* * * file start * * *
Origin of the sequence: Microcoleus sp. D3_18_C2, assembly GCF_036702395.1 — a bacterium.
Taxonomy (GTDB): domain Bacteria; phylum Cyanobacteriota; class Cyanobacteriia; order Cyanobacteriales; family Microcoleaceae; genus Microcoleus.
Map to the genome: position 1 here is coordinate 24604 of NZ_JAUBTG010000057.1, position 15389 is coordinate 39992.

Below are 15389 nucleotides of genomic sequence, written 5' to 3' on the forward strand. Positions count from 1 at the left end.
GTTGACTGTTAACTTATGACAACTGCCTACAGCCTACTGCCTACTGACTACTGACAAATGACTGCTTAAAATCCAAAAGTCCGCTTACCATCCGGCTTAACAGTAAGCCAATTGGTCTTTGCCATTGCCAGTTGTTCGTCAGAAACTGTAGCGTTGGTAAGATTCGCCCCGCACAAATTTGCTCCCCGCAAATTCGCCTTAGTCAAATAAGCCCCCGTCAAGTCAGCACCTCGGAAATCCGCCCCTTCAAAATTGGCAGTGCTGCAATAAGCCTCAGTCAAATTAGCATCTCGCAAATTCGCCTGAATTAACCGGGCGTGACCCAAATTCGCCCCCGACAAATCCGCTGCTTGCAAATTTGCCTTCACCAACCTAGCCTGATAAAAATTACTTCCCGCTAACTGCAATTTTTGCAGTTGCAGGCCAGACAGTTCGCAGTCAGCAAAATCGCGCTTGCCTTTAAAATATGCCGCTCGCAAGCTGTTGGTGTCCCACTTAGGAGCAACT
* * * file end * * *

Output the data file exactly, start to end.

Origin of the sequence: Microcoleus sp. D3_18_C2, assembly GCF_036702395.1 — a bacterium.
Taxonomy (GTDB): domain Bacteria; phylum Cyanobacteriota; class Cyanobacteriia; order Cyanobacteriales; family Microcoleaceae; genus Microcoleus.
Map to the genome: position 1 here is coordinate 24604 of NZ_JAUBTG010000057.1, position 15389 is coordinate 39992.

Below are 15389 nucleotides of genomic sequence, written 5' to 3' on the forward strand. Positions count from 1 at the left end.
GTTGACTGTTAACTTATGACAACTGCCTACAGCCTACTGCCTACTGACTACTGACAAATGACTGCTTAAAATCCAAAAGTCCGCTTACCATCCGGCTTAACAGTAAGCCAATTGGTCTTTGCCATTGCCAGTTGTTCGTCAGAAACTGTAGCGTTGGTAAGATTCGCCCCGCACAAATTTGCTCCCCGCAAATTCGCCTTAGTCAAATAAGCCCCCGTCAAGTCAGCACCTCGGAAATCCGCCCCTTCAAAATTGGCAGTGCTGCAATAAGCCTCAGTCAAATTAGCATCTCGCAAATTCGCCTGAATTAACCGGGCGTGACCCAAATTCGCCCCCGACAAATCCGCTGCTTGCAAATTTGCCTTCACCAACCTAGCCTGATAAAAATTACTTCCCGCTAACTGCAATTTTTGCAGTTGCAGGCCAGACAGTTCGCAGTCAGCAAAATCGCGCTTGCCTTTAAAATATGCCGCTCGCAAGCTGTTGGTGTCCCACTTAGGAGCAACT